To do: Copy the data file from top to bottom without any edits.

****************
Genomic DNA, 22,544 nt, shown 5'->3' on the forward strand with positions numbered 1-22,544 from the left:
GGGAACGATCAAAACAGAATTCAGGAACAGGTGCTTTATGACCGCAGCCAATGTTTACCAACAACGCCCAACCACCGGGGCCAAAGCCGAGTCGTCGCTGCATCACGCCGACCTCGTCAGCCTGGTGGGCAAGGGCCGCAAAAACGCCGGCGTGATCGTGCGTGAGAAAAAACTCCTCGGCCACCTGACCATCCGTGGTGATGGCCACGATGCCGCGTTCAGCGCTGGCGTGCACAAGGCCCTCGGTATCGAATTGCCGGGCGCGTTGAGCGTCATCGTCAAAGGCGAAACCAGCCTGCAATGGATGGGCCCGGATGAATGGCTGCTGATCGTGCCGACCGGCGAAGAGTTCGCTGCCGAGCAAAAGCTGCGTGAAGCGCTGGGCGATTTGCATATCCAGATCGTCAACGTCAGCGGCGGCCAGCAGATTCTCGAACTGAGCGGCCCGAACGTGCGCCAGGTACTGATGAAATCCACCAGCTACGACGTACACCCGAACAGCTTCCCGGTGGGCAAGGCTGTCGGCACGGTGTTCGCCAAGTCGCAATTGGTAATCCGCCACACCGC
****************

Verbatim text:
Genomic DNA, 22,544 nt, shown 5'->3' on the forward strand with positions numbered 1-22,544 from the left:
GGGAACGATCAAAACAGAATTCAGGAACAGGTGCTTTATGACCGCAGCCAATGTTTACCAACAACGCCCAACCACCGGGGCCAAAGCCGAGTCGTCGCTGCATCACGCCGACCTCGTCAGCCTGGTGGGCAAGGGCCGCAAAAACGCCGGCGTGATCGTGCGTGAGAAAAAACTCCTCGGCCACCTGACCATCCGTGGTGATGGCCACGATGCCGCGTTCAGCGCTGGCGTGCACAAGGCCCTCGGTATCGAATTGCCGGGCGCGTTGAGCGTCATCGTCAAAGGCGAAACCAGCCTGCAATGGATGGGCCCGGATGAATGGCTGCTGATCGTGCCGACCGGCGAAGAGTTCGCTGCCGAGCAAAAGCTGCGTGAAGCGCTGGGCGATTTGCATATCCAGATCGTCAACGTCAGCGGCGGCCAGCAGATTCTCGAACTGAGCGGCCCGAACGTGCGCCAGGTACTGATGAAATCCACCAGCTACGACGTACACCCGAACAGCTTCCCGGTGGGCAAGGCTGTCGGCACGGTGTTCGCCAAGTCGCAATTGGTAATCCGCCACACCGC